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Claire Jones
Job title
PCS North-West regional secretary
When management offered their staff at Hinduja Global Solutions (HGS) a 3.25% pay rise they weren’t impressed. PCS members voted with their feet and took prolonged strike action to secure a much better deal for all the team.

HGS, which is based in Liverpool city centre, is an outsourced company that offers customer support for the Disclosure and Barring Service (DBS), in the contact centre on the phone lines and in back-office functions. 

There are around 100 staff working there, many of them on the minimum wage. But while HGS might be a small bargaining unit, they are very well organised, with PCS having around 95% union density there. 

Pay squeeze 

The roles being done by HGS are part of an outsourced contract. This contract has changed hands multiple times. Each time workers have experienced a real squeeze on their terms and conditions and have seen their pay eroded. 

When it came to the annual pay negotiations in 2022, staff were fed up and were feeling the pinch of the cost-of-living crisis. Like many other workers who were taking strike action at that time over dwindling pay and conditions, they had had enough. 

We spoke to PCS North West regional secretary Claire Jones, who told us: “The initial offer was 3.25%. but staff who were on £9 per hour and had their pay increased on 1 April 2022 as a result of the national minimum wage increase would get nothing above the £9.75 they had been moved to. 

“It wasn’t good enough, so we balloted members and on an incredible 87.5% turnout 100% voted for strike action.” 

Solidarity Hub 

Claire explained: “The first thing we did after securing the ballot win, was to engage the TUC’s Solidarity Hub. The Hub was running a pilot in the North West, and the TUC got in touch straight away. 

“Together we set up a Megaphone petition asking people to write to the company CEO to ask for a fair pay rise. We had over 1,000 responses which is great when you think of the comparatively small size of the team here. That really helped boost our confidence, while putting pressure on the company at the same time.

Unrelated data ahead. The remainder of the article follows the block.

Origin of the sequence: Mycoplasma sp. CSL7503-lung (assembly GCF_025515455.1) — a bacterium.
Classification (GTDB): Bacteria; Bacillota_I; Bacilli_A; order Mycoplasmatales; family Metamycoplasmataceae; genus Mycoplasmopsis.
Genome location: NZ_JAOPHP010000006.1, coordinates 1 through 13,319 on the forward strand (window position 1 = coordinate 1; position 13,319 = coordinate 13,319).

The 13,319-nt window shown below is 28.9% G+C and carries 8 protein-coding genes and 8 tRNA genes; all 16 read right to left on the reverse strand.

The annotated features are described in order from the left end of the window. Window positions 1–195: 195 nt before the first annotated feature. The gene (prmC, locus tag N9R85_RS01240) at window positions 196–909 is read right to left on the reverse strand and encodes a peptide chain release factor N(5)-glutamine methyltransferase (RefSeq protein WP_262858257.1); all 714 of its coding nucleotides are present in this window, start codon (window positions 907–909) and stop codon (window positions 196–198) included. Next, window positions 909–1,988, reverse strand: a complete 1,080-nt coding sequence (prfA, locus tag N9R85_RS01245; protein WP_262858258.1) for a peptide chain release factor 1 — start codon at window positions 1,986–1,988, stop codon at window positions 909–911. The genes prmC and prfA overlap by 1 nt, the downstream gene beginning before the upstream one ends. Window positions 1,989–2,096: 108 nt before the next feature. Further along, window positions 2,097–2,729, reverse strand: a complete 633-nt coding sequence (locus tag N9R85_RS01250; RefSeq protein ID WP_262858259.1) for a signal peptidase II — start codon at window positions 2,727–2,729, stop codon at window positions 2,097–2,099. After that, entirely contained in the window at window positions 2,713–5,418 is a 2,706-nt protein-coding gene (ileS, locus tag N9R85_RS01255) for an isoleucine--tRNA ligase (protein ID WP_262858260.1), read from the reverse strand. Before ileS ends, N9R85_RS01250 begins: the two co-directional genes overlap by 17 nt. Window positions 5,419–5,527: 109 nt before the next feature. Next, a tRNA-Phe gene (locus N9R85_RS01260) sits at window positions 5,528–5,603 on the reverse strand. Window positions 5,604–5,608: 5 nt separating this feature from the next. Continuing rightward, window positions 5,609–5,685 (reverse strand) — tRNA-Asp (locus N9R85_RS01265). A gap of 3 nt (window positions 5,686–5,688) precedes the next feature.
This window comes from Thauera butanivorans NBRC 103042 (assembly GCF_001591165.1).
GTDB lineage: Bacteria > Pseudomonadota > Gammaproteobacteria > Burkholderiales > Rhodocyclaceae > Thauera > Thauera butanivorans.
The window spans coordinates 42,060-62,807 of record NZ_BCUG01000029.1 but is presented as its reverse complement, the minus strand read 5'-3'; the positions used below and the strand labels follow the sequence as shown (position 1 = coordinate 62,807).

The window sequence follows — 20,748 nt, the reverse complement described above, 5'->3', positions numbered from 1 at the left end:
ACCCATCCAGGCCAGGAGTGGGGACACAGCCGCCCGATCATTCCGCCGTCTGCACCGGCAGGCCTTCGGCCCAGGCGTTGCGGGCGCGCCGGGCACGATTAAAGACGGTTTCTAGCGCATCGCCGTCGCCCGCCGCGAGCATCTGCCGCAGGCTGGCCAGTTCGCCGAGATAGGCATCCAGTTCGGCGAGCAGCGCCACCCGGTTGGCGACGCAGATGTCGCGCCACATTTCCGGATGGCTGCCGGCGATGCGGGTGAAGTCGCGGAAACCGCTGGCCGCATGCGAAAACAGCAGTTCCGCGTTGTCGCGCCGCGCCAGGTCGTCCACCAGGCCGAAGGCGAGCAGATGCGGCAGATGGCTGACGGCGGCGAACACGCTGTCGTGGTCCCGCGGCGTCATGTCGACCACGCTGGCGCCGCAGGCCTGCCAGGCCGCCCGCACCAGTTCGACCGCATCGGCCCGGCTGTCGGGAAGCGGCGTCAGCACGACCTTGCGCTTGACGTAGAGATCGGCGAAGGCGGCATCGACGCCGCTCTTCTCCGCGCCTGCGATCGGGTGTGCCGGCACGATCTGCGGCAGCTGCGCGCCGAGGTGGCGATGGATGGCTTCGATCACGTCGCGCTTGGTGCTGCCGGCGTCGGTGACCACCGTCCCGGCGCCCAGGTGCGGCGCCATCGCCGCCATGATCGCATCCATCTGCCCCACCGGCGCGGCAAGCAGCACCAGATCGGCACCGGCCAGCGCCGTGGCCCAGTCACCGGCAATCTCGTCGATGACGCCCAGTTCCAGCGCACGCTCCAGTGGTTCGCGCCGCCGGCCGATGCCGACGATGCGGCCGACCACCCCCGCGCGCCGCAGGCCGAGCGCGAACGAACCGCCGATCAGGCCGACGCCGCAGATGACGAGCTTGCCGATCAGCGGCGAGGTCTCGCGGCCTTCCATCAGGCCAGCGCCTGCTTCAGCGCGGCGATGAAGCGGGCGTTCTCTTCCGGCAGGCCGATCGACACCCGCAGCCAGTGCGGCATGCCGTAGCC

“We worked with the Solidarity Hub to pilot the “buy a picket a coffee” scheme. We thought we might get £100 or £200 in donations from it – but we got more than £1,000 – a massive morale boost! 

“We were really well supported by staff and the public on the picket line – even though it was at times freezing as the action continued into the winter months  – but this demonstrated that people from outside Liverpool cared about us and wanted to support our campaign. 

“Also, HGS is owned by the billionaire Hinduja brothers who have immense wealth, but we were being told the company had no money to offer us anything more. The TUC helped us do a bit of a dive into the accounts to bust this myth.” 


Claire told us: “Months later we were still trying to strike a deal with management, but they weren’t budging or giving us anything anywhere near what we could accept. 

“Even talks with Acas didn’t help, and 6 months into the dispute we were at the point where we needed to re-ballot our membership. 

“At this point, workers were so fed up we made it clear we would ballot for indefinite all out action – and management knew we were serious about that. So, they finally came back with an offer much more in line with what we were after.” 

A fair deal 

Claire said: “Staff got a 10.25% increase to their monthly take home pay by the end of the first year with pay backdated to April 2022. 

“It amounted to an average monthly increase of 8.8% over the two years, with staff on £9.75 getting an increase in their hourly rate to £10.54 from December 2022.” 

Claire said working with the Solidarity Hub was a great boost to the campaign. She said: “I can’t say enough how useful the TUC Solidarity Hub was. It turbo-charged our campaign. 

“Our resources were so stretched as in addition to local campaigns like this, we were also involved in national disputes. It’s a brilliant resource. We got so much help with things like social media and videos, and Paul Nowak came to visit the picket line. 

“We now feel very confident going into pay negotiations again!” 

Mark Serwotka, PCS general secretary, said the pay deal was a "great victory". He added: "When our members stand up for themselves and stick together it shows they can win the pay rise they deserve." 

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